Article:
Borrow in `static closure

Im finding it difficult to even explain the problem but this playground should give you an idea of what Im trying to do.

Here's the code

use std::collections::HashMap;

struct Inner {
    
}
struct Outer {
    my_map: HashMap<String, String>,
    inner: Inner
}

impl Outer {
    fn check(&self, key: &String) -> bool {
        self.my_map.contains_key(key)
    }
    
    fn find(&mut self, input: String) {
        self.inner.takes_a_closure(|f| {
            self.check(&f)
        });
        self.my_map.insert(String::from("key"), String::from("value"));
    }
}

impl Inner {
    fn takes_a_closure<F>(&self, input: F) where
        F: Fn(String) -> bool + 'static,
        {
            //empty. Not required. 
        }
}

fn main() {
    //empty. Not required. 
}

Here's the error I get

   Compiling playground v0.0.1 (/playground)
error[E0495]: cannot infer an appropriate lifetime due to conflicting requirements
  --> src/main.rs:17:36
   |
17 |           self.inner.takes_a_closure(|f| {
   |  ____________________________________^
18 | |             self.check(&f)
19 | |         });
   | |_________^
   |
note: first, the lifetime cannot outlive the anonymous lifetime #1 defined on the method body at 16:5...
  --> src/main.rs:16:5
   |
16 | /     fn find(&mut self, input: String) {
17 | |         self.inner.takes_a_closure(|f| {
18 | |             self.check(&f)
19 | |         });
20 | |         self.my_map.insert(String::from("key"), String::from("value"));
21 | |     }
   | |_____^
   = note: ...so that the types are compatible:
           expected &&mut Outer
              found &&mut Outer
   = note: but, the lifetime must be valid for the static lifetime...
note: ...so that the type `[closure@src/main.rs:17:36: 19:10 self:&&mut Outer]` will meet its required lifetime bounds
  --> src/main.rs:17:20
   |
17 |         self.inner.takes_a_closure(|f| {
   |                    ^^^^^^^^^^^^^^^

error: aborting due to previous error

error: could not compile `playground`.

To learn more, run the command again with --verbose.

So in short: how can that `static closure use the Outer's map (via check)? Is this even possible?

You will have to take ownership of the map. Either by cloning it or my moving out of it. If cloning is expensive, then consider wrapping it in Rc/Arc to make clones cheaper.

1 Like

Question about cloning: What happens if the map changes (like a new element gets added) after cloning? My closure won't give correct answers.
Since I dont want Arc Im leaning towards Rc.

It looks like you want shared mutability. Which is usually achieved by using Rc/Arc in combo with Cell/RefCell for Rc or Mutex/Rwlock for Arc

Yes normally if you clone and later mutate, that mutation won't be reflected in the clone. But by using Rc/Arc in combo with the shared mutability types above, those mutations will be reflected. This is because cloning an Rc/Arc only increments a counter, but both the original and the clone point to the same value.

You need to clone things because 'static means no short-lived lifetimes. This includes &mut self.

Completely other question: Is 'static really required?

1 Like

Rc with Cell/RefCell best fits my case. I have a very high level idea of what they are.
Time to dig in more details.
But, and I think I should have asked in my first post, let me tell you what I think the error means:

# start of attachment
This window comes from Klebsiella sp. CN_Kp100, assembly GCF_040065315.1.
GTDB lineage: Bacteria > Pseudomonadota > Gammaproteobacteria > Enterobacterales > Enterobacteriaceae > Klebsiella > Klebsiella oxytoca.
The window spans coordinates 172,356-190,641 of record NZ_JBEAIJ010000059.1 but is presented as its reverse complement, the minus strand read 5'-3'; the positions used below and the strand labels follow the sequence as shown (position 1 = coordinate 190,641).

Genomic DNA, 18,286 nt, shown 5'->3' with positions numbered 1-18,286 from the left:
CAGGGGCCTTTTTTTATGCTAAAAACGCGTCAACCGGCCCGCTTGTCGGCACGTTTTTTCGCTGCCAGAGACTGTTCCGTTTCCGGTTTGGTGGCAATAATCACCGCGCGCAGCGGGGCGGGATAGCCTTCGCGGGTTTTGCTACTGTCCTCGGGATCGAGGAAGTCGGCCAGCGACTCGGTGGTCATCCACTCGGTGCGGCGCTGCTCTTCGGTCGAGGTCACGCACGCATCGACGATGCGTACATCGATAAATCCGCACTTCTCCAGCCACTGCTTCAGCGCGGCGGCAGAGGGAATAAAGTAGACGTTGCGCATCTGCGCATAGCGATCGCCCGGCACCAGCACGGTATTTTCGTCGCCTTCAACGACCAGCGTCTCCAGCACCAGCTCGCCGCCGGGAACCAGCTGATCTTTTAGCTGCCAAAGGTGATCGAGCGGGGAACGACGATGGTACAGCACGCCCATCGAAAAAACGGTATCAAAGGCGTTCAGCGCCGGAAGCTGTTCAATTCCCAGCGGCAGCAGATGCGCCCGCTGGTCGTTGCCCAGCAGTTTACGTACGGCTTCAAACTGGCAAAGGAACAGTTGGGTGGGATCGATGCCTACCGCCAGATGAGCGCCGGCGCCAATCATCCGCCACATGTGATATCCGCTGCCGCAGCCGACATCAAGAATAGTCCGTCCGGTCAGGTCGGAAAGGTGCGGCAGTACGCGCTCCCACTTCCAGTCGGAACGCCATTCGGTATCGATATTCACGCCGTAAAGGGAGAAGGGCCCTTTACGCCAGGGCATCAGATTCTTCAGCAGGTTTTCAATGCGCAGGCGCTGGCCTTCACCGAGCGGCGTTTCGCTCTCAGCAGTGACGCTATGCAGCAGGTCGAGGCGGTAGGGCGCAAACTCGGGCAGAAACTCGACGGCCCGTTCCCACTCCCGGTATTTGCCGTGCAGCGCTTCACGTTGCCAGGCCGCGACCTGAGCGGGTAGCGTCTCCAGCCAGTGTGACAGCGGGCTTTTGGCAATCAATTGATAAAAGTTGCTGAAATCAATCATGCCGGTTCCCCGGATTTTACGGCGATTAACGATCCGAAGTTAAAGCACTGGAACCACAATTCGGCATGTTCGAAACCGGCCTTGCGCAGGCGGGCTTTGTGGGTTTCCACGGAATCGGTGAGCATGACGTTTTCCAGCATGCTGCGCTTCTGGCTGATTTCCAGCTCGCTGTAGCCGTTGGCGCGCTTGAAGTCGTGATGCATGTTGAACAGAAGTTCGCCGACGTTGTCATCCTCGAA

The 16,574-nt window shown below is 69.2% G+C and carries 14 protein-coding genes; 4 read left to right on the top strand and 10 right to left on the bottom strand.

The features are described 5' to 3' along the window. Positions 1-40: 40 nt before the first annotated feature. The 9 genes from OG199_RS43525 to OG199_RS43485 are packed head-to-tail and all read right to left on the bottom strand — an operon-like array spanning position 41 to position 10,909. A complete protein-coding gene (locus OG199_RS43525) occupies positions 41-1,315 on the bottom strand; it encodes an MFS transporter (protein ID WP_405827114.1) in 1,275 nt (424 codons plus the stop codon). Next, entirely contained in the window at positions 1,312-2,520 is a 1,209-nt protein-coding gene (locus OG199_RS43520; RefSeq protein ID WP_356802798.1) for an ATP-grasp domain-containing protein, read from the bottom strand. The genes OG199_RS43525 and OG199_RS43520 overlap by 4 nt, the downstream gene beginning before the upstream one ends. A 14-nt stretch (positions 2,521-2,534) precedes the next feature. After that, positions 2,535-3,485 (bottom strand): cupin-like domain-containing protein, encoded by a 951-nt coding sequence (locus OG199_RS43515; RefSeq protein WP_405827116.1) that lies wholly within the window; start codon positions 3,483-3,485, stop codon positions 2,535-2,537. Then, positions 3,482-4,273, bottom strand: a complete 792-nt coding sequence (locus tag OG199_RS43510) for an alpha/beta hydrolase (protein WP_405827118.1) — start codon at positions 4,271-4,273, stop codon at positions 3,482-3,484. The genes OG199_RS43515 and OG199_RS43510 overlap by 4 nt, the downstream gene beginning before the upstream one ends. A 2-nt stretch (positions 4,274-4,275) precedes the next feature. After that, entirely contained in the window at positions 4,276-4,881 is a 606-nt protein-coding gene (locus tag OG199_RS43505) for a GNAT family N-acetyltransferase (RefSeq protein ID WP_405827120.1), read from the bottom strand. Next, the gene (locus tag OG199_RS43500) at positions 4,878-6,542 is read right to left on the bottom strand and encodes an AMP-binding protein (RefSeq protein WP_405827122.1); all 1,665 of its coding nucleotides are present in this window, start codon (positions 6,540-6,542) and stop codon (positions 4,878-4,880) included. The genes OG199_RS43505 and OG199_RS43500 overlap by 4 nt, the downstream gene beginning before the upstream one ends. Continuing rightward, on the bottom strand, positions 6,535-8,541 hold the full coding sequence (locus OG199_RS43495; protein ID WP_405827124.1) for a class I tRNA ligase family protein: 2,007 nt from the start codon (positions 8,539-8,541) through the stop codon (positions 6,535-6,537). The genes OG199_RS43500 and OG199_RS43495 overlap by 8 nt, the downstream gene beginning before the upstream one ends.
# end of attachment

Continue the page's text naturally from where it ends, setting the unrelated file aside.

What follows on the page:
Outer lifetime is valid in find but since a closure can be called after the find method, &mut self borrow might or might not be valid and hence the error.

Is my understanding correct?

Yes, that is correct.

Let me add that this is only because it's 'static. Without, the compiler will annotate these lifetimes:

    fn takes_a_closure<'a, F>(&'a self, input: F) where
        F: Fn(String) -> bool + 'a,
        {
            //empty. Not required. 
        }

and the closure can only live as long as self.

3 Likes

I did something like this

use std::collections::HashMap;
use std::rc::Rc;
use core::cell::RefCell;

struct Inner {
    
}
struct Outer {
    my_map: Rc<RefCell<HashMap<String, String>>>,
    inner: Inner
}

impl Outer {
    fn check(&self, key: &String) -> bool {
        let borr_immut = self.my_map.borrow();
        borr_immut.contains_key(key)
    }
    
    fn find(&mut self, input: String) {
        let rc_to_map = Rc::clone(&self.my_map);
        self.inner.takes_a_closure(move |f| {
            //self.check(&f)
            let im = rc_to_map.borrow();
            im.contains_key(&f)
        });
    }
}

impl Inner {
    fn takes_a_closure<F>(&self, input: F) where
        F: Fn(String) -> bool + 'static,
        {
            
        }
}

fn main() {
    //empty. Not required. 
}

My understanding:
This works because in my closure, there is no borrow of Outer. With the help of Rc<Refcell> Im able to get the map that I need within the closure.

Is my understanding correct?

Yes, this is correct.

Can you please answer @Hocuri's question of why you need 'static. It is an unusual requirement outside of multi-threading.

1 Like

Sorry for late reply. @KrishnaSannasi I dont think he was asking me anything.
But the `static is part of existing project Im working on. I just copy-pasted and change certain things to explain the problem.
Also why is it unusual to have `static outside of multi-threading?

Because the 'static usually only comes from std::any::Any, Box<dyn Trait> or multi-threading with std. std::any::Any requires 'static for technical reasons. Boxed trait objects are not too common, and it is usually better to change it to Box<dyn Trait + 'a> to allow any lifetime instead of just 'static. With multi-threading, the std only provides std::thread::spawn, this requires 'static because threads are detached be default, so they could run for longer than their parent thread.

Overall, this means that 'static usually only comes up in some very specific an isolated cases.

3 Likes